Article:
A wick hydroponic system is the easiest, doesn’t require any pumps or electricity, and is an excellent project to do with the kids! This simple DIY system reuses a 2-liter soda bottle to grow a plant hydroponically. In this particular set-up, there is one plant per soda bottle, so it isn’t the best method for growing a lot of vegetables. However, it is a great place to start and get growing a few plants. Plus, it costs less than $10 to build.
How to set up an easy drip hydroponic system
Setting up a drip system is simple with this tutorial. This method is adaptable to how much you’d like to grow. It can be a small set-up with one plant, a few plants, or a much larger arrangement for 50+ plants. All you need to get started is a 5-gallon bucket, a pump, and some tubing. It’s quite simple and cost-effective. If you’d like to grow larger or heavier plants, like tomatoes or squash, this is the best hydroponic garden for you.
How to set up an easy deep water culture system
An easy deep water culture system (DWC) is another excellent place to start. Find a used glass aquarium to upcycle, and this project will cost almost nothing to set up. With this method, a Styrofoam “raft” is created to hold the plants. The raft is then placed in the aquarium, which is filled with water and the nutrient solution. Because Styrofoam isn’t heavy-duty, it is best to only grow lightweight vegetables with this system, like lettuce, beans, and radishes.
The Kratky Method, an adaptation of the deep water culture system, is revolutionary because it is passive. There is no need for pumps or electricity. The system is set-up like the DWC, but instead of keeping the roots immersed and providing oxygen through a pump, the water is allowed to evaporate over time, leaving the roots exposed. Ideally, the plants will be fully grown before the nutrient water needs to be changed. This only works for fast-growing plants. This is a beautiful and simple solution for growing lettuce and greens regularly. Individual lettuce, spinach, or herb plants will also grow in mason jars using the Kratky Method.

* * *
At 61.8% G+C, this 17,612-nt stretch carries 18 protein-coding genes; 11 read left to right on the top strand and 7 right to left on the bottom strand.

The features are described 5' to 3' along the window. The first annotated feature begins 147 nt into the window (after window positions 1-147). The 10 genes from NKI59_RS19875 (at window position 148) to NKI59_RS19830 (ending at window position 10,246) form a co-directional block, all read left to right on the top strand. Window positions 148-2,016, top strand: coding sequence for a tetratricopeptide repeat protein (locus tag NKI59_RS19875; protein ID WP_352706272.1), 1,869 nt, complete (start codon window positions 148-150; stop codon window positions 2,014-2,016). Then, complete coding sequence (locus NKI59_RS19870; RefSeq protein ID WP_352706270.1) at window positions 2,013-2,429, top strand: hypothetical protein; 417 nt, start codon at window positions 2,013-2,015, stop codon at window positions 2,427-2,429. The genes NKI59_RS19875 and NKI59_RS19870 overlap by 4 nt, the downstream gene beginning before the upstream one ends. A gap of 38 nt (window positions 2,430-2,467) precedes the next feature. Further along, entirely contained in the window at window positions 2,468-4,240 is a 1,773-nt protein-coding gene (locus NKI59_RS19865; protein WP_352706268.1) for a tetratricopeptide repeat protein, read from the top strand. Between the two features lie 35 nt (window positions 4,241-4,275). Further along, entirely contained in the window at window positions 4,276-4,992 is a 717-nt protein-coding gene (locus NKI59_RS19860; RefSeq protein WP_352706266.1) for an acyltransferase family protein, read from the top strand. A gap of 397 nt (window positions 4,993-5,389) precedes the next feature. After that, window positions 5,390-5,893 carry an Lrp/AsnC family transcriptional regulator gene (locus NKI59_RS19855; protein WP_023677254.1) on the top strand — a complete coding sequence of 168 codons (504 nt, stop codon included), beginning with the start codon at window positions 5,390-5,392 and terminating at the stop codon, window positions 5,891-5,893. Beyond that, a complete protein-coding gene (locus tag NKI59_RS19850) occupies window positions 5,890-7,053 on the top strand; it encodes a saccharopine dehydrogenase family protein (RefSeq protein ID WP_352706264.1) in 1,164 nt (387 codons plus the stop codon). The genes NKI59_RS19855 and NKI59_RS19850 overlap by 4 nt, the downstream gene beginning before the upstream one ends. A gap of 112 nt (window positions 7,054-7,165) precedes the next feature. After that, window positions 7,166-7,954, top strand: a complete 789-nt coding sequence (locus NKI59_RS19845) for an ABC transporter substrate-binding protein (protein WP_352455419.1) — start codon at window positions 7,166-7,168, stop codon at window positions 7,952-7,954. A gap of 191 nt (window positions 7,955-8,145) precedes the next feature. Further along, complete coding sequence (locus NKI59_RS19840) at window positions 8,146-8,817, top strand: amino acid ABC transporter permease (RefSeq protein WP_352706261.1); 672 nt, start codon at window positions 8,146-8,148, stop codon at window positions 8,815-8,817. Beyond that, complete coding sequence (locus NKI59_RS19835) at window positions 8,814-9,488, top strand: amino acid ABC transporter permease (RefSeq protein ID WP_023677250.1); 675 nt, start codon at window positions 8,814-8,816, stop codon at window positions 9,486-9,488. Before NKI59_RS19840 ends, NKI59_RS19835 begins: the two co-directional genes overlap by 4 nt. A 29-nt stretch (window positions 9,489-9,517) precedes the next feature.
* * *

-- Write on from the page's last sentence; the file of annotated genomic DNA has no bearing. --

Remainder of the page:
Another fun adaptation of the DWC method is using old soda bottles to create a vertical window garden of lettuce and herbs. This is fantastic because it’s a great way to repurpose old plastic bottles that would typically go in the dump, and it’s inexpensive and easy to create.
Can I have fish in my hydroponic system?
Aquaponics is similar to hydroponics, yet still vastly different. They are both soilless gardening methods. However, in aquaponics gardening, live fish provide nutrients to the plants through their excrement, which is an excellent fertilizer. There is no use of nutrient solutions in aquaponics.
We hope this introduction to hydroponics has you itching to give it a try. It’s a lot of fun to learn new ways to grow vegetables, especially when there may not be the usual options available. Hydroponic gardens, like soil gardens, are flexible and can be tailored to fit your situation. Once you see how fast some of these vegetables grow, you may just get hooked!